Webster is a senior VP of Hagerty, the classic-car-insurer-turned-automotive-lifestyle brand that went public in December via a special purpose acquisition company (SPAC). The deal, which includes more than $700 million in new investment, will let the company “continue to pay attention to new audiences,” Webster emails, “beyond the existing 10 million fans and subscribers that have joined us so far.”
An engineer by training, Webster got his start in automotive journalism in Ann Arbor at Car and Driver, and most recently edited Road & Track here (it’s since moved to New York City). Now he’s overseeing the bimonthly Hagerty Drivers Club magazine from an office on N. Main. And while the older car magazines have struggled with declining advertising, his budget has grown every year.
Hagerty Drivers Club “goes to almost 700,000 people now,” says Webster. In 2022, they’ll add Radius, a twice-yearly magazine aimed at high-end collectors. And they’ve “converted one of the conference rooms to a studio which we used for something we call Daily Driver videos.”
The automotive news updates are part of a growing collection of videos posted on Hagerty’s website and YouTube channel. With names like “Redline Rebuilds,” “Barn Find Hunter,” and “Why I Drive,” they have “almost two million subscribers and hundreds of millions of views,” Webster says. “People are really enthusiastic about it.”
It’s all part of CEO McKeel Hagerty’s plan to build a community of car enthusiasts. Along with magazines and videos, the drivers club provides emergency services, vehicle valuation tools, and discounts on everything from brakes to books.
“Hagerty’s mission is to save driving and car culture,” Webster explains. “We want to encourage enthusiasm, and we want to bring it to the next generation …
“You have to be in all mediums these days. We hope that the common thread is the love of the automobile.”
Even before the pandemic, much of his group’s work was done remotely. “We’re test driving all over the country and sometimes, when it makes sense, around the world,” he says. “The nature of our modern workplace–with video production staff dispersed in multiple offices–‘allows us to vary geography, visual interest, and even allows us better access to a variety of cars.”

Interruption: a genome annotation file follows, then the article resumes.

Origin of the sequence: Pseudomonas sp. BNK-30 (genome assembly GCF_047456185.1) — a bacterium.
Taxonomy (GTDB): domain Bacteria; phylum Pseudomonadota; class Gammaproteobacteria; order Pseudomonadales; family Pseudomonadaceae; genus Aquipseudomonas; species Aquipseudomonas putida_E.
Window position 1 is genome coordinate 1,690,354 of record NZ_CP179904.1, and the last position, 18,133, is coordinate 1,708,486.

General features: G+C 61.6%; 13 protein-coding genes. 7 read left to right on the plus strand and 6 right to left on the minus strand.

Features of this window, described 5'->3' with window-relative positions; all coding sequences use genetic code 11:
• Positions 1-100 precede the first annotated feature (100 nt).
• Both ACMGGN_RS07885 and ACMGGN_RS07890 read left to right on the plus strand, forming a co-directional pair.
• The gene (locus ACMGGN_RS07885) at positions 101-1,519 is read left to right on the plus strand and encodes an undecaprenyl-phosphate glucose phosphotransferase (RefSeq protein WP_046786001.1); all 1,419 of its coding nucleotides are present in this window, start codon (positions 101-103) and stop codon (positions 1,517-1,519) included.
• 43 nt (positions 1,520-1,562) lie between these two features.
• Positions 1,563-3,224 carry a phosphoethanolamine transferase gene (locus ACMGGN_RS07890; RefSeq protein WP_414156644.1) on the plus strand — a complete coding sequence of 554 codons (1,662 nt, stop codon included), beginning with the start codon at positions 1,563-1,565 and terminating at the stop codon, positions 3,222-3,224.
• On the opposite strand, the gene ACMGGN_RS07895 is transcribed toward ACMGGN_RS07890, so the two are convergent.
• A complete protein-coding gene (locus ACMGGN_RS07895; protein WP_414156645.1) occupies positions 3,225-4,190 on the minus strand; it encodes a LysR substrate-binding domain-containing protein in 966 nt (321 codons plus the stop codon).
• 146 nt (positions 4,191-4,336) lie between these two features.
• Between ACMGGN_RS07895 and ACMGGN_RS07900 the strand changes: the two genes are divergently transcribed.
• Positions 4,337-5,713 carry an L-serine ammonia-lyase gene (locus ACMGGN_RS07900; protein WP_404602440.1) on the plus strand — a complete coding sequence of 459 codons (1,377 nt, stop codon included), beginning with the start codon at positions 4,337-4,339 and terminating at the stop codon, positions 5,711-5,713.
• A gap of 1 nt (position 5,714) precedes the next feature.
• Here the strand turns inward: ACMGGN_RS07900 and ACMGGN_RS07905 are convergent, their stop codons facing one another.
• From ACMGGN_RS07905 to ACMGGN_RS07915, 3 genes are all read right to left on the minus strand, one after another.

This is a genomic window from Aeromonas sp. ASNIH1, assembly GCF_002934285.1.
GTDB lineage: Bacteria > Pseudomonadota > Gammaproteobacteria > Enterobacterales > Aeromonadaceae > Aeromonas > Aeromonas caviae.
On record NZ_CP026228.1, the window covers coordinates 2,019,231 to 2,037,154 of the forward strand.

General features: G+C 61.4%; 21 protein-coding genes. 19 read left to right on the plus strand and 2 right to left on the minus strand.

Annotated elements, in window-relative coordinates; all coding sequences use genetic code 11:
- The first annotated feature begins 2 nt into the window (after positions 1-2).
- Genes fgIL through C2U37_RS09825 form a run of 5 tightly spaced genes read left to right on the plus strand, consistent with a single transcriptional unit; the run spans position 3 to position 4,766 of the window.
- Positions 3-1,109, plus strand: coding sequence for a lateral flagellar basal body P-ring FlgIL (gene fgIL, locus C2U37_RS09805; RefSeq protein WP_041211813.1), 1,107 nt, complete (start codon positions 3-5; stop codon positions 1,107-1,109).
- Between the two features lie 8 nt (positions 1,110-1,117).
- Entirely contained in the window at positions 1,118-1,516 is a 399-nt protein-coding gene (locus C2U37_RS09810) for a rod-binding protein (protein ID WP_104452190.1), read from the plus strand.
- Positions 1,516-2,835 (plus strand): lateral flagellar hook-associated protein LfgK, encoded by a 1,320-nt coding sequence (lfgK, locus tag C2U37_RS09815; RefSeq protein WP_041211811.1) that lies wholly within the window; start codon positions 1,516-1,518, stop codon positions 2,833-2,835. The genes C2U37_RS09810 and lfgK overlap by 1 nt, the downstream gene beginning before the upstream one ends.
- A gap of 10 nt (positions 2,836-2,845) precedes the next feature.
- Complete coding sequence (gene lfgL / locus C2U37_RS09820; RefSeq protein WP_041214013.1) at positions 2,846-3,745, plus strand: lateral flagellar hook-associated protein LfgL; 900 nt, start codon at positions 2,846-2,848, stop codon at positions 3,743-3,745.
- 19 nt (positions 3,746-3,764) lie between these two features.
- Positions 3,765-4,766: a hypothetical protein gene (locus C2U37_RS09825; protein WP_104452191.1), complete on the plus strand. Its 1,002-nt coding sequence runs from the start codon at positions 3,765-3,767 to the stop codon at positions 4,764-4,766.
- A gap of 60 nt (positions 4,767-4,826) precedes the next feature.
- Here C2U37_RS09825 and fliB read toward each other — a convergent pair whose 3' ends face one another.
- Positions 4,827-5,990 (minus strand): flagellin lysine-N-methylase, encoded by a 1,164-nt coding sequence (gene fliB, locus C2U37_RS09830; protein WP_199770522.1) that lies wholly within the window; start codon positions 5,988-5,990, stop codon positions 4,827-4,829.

But “Ann Arbor will remain the home base for Hagerty media,” Webster adds. “We have video people, photographers, designers, and writers. They work across all that we do–from the magazine to the website to our YouTube channel.”
The IPO “provides us with the ability to continue our track record of investing in the business for long-term, profitable growth,” emails McKeel Hagerty (who, like the company, is based in Traverse City). “That growth will also fuel member value–think about an ecosystem of events, experiences and content like Larry’s team produces.
“With our growth model, we’re expecting to hire more staff” in Ann Arbor, Hagerty adds. “We love that Ann Arbor is the hub of our media operations. It’s an incredible, vibrant city which has a rich history in producing automotive editorial talent and points-of-view. That’s only aided by its close proximity to the heart of the automotive industry.
“Larry and his team selected Ann Arbor for this exact reason, and we’re excited about the next chapter of our growth.”
Though younger people are said to be less interested in cars and driving, Hagerty’s largest single group of YouTube viewers is under forty. And “over half of the folks calling [for insurance quotes] are GenX and younger,” Webster says.
Even the long-promised shift to electric propulsion isn’t necessarily a threat: “The Tesla roadster is now twenty years old,” Webster points out. “It’s a classic.”